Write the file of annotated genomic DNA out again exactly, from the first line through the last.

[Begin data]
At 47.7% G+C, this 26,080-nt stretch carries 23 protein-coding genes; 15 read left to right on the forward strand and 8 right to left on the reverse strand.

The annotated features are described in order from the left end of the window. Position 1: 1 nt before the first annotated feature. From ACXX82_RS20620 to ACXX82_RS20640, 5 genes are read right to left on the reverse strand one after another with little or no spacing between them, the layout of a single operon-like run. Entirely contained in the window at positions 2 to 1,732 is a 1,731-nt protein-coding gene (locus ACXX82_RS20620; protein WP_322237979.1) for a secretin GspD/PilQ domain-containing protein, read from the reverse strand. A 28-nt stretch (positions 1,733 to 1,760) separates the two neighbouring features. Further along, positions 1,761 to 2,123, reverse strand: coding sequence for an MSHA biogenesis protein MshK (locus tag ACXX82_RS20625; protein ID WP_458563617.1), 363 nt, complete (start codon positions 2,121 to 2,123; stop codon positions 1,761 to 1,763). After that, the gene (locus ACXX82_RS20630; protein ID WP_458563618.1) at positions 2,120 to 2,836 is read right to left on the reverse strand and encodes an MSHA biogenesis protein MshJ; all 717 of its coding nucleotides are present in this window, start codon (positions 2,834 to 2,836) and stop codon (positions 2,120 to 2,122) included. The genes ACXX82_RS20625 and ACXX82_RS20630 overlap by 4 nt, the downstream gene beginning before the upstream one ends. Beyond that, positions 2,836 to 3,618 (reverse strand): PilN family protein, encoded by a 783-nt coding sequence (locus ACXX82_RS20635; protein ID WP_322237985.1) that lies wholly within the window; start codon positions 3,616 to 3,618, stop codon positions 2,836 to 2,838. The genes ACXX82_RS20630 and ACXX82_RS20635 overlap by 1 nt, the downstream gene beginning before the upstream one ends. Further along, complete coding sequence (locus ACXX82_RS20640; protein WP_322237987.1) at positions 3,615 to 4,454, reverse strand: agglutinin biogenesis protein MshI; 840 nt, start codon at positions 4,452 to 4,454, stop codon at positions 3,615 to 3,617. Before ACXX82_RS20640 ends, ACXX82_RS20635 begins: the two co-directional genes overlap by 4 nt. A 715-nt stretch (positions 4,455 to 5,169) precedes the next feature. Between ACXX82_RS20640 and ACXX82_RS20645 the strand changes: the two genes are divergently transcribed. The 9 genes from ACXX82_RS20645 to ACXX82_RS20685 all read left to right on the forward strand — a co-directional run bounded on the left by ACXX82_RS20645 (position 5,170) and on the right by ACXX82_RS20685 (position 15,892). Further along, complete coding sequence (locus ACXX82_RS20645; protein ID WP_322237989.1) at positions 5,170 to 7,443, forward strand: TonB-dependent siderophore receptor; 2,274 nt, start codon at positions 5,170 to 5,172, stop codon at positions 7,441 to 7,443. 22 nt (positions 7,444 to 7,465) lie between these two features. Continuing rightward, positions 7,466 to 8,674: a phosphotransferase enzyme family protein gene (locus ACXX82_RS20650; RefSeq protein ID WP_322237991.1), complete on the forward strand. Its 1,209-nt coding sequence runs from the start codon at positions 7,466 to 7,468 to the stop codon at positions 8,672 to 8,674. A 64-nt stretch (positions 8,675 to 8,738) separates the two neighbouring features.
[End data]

At 47.7% G+C, this 26,080-nt stretch carries 23 protein-coding genes; 15 read left to right on the forward strand and 8 right to left on the reverse strand.

The annotated features are described in order from the left end of the window. Position 1: 1 nt before the first annotated feature. From ACXX82_RS20620 to ACXX82_RS20640, 5 genes are read right to left on the reverse strand one after another with little or no spacing between them, the layout of a single operon-like run. Entirely contained in the window at positions 2 to 1,732 is a 1,731-nt protein-coding gene (locus ACXX82_RS20620; protein WP_322237979.1) for a secretin GspD/PilQ domain-containing protein, read from the reverse strand. A 28-nt stretch (positions 1,733 to 1,760) separates the two neighbouring features. Further along, positions 1,761 to 2,123, reverse strand: coding sequence for an MSHA biogenesis protein MshK (locus tag ACXX82_RS20625; protein ID WP_458563617.1), 363 nt, complete (start codon positions 2,121 to 2,123; stop codon positions 1,761 to 1,763). After that, the gene (locus ACXX82_RS20630; protein ID WP_458563618.1) at positions 2,120 to 2,836 is read right to left on the reverse strand and encodes an MSHA biogenesis protein MshJ; all 717 of its coding nucleotides are present in this window, start codon (positions 2,834 to 2,836) and stop codon (positions 2,120 to 2,122) included. The genes ACXX82_RS20625 and ACXX82_RS20630 overlap by 4 nt, the downstream gene beginning before the upstream one ends. Beyond that, positions 2,836 to 3,618 (reverse strand): PilN family protein, encoded by a 783-nt coding sequence (locus ACXX82_RS20635; protein ID WP_322237985.1) that lies wholly within the window; start codon positions 3,616 to 3,618, stop codon positions 2,836 to 2,838. The genes ACXX82_RS20630 and ACXX82_RS20635 overlap by 1 nt, the downstream gene beginning before the upstream one ends. Further along, complete coding sequence (locus ACXX82_RS20640; protein WP_322237987.1) at positions 3,615 to 4,454, reverse strand: agglutinin biogenesis protein MshI; 840 nt, start codon at positions 4,452 to 4,454, stop codon at positions 3,615 to 3,617. Before ACXX82_RS20640 ends, ACXX82_RS20635 begins: the two co-directional genes overlap by 4 nt. A 715-nt stretch (positions 4,455 to 5,169) precedes the next feature. Between ACXX82_RS20640 and ACXX82_RS20645 the strand changes: the two genes are divergently transcribed. The 9 genes from ACXX82_RS20645 to ACXX82_RS20685 all read left to right on the forward strand — a co-directional run bounded on the left by ACXX82_RS20645 (position 5,170) and on the right by ACXX82_RS20685 (position 15,892). Further along, complete coding sequence (locus ACXX82_RS20645; protein ID WP_322237989.1) at positions 5,170 to 7,443, forward strand: TonB-dependent siderophore receptor; 2,274 nt, start codon at positions 5,170 to 5,172, stop codon at positions 7,441 to 7,443. 22 nt (positions 7,444 to 7,465) lie between these two features. Continuing rightward, positions 7,466 to 8,674: a phosphotransferase enzyme family protein gene (locus ACXX82_RS20650; RefSeq protein ID WP_322237991.1), complete on the forward strand. Its 1,209-nt coding sequence runs from the start codon at positions 7,466 to 7,468 to the stop codon at positions 8,672 to 8,674. A 64-nt stretch (positions 8,675 to 8,738) separates the two neighbouring features.